When an INTJ finds himself/herself seeked out by others.

My interactions with the human species can be categorized in two phases. The first occurred in my childhood and adolescence. The second started when I became an adult. In my mind, I became and adult legally at 21 years of age, but in God’s eyes I became an adult at 22 years (January 2013).

When I was younger, certain things were true (or at least this is what I perceive):

  1. I hadn’t walked into who I am. I was acting as someone I was not.
  2. I was led to belief that who I was was unacceptable and that I had to suppress those qualities that were shown to be wrong (i.e. everything that I was and stood for).
  3. No one really wanted to be with me voluntarily… or at least that’s what I thought.*
  4. No one had any positive expectations of me.*
  5. People wanted to change me.
  6. I was selfish in choosing who I associate myself with.
  7. Most of the people around me were sucky people.
  8. I was not understood.

*There are two exceptions: in a classmate from school, though I am not certain of that today, and a person from my church.

Now that I’m an adult the reality is different:

  1. There are people that don’t want to be with me voluntarily.
  2. There are people that seek to be with me.
  3. I have expectations from those people that seek to be with me.
  4. Those people who seek to be exposed to what I have to offer expect things from me.
  5. I am appreciated for my uniqueness by those that seek to be with me.
  6. I chose who I associate myself with not necessarily because I will get something out of them, but because I can see that they are being benefited by being exposed to me.
  7. I am treated without judgement by these accepting people.
  8. I know and accept who I am and what I stand for.

When I started to experience human interactions as an adult I started to experience real human dynamics for the first time. It was a new and exiting experience. I saw what being an adult really is and I liked it. I felt responsible. I saw that it was something to take seriously and that I needed to find the balance of allowing myself to feel the emotions and sensations of what a human dynamic is while using my intuition and thinking function to maneuver these new human dynamics in a healthy and positive way.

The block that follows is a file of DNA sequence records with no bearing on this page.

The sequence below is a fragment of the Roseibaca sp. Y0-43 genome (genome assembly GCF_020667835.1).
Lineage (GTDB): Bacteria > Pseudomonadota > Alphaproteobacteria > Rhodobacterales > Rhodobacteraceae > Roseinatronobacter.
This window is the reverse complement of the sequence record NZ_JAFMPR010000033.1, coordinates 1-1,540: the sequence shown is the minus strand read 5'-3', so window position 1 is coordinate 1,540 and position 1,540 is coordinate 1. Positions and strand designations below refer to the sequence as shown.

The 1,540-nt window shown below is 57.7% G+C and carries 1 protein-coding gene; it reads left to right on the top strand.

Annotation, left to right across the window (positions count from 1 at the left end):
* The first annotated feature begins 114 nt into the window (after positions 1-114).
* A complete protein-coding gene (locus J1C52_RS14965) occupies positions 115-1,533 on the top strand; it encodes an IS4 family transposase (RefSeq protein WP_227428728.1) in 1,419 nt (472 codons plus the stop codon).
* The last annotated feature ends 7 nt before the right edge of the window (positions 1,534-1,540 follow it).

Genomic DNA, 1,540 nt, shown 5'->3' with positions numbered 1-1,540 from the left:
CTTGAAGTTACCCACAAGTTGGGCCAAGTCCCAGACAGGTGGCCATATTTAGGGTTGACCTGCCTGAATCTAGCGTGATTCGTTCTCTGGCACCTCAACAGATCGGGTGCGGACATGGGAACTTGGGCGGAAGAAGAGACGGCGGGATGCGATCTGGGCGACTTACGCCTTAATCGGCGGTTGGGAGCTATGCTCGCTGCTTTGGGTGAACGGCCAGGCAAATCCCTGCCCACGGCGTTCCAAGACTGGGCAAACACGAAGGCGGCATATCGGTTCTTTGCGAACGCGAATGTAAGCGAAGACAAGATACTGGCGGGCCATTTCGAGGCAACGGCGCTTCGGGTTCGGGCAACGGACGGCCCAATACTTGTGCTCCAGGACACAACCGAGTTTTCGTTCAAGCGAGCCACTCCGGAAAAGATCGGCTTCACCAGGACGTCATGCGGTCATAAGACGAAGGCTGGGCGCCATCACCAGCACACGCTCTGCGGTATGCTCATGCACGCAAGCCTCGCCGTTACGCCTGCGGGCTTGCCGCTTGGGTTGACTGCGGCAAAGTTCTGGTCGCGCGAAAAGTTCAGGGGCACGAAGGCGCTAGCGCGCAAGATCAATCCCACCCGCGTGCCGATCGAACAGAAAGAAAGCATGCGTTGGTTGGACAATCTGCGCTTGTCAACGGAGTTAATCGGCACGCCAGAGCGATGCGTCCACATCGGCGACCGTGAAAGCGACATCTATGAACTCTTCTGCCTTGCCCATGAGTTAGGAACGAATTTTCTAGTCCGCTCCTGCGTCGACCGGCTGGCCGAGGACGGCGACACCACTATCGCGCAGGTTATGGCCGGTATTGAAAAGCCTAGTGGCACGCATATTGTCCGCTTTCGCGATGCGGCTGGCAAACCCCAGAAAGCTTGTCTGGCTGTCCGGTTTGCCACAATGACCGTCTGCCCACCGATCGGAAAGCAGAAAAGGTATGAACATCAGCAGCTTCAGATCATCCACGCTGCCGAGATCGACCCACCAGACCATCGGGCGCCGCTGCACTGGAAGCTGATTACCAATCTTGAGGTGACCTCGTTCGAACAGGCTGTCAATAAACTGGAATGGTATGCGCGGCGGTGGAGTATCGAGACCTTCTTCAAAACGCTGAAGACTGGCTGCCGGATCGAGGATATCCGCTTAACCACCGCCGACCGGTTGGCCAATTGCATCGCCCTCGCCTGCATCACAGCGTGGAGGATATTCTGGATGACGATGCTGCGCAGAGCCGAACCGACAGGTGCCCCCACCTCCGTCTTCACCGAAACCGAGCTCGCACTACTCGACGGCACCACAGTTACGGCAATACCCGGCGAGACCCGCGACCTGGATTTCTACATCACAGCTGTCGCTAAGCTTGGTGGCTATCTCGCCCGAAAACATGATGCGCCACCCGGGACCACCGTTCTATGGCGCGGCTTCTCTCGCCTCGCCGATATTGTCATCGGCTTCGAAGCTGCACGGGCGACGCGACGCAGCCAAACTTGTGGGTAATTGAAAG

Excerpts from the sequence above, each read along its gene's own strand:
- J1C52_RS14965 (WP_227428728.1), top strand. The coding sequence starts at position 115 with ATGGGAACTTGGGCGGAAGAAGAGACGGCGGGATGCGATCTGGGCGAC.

It did feel weird, though. I was weird to me because I was being perceived as a valued person who had something to say and contribute (something that hadn’t happened before). I was also being perceived as someone that was better to hang out with than many of the youth group and adult members in my church. I was told that those personality traits that were shown to be unacceptable in my youth when they first appeared were the things that made me a person worthy of being exposed to.

I do have to admit that the people that I tend to associate myself with are older than me (way older), but even the people were my age when I became an adult started to show this pattern.

So in summary, what happens to an INTJ  (me, in this case) when he/she finds him/herself seeked out by others?

  1. I noticed.
  2. I thought it through.
  3. I saw it as good.
  4. I embraced it.
  5. I felt weird, though.
  6. I started to learn from this new experience on how to better my human interactions under the new context.
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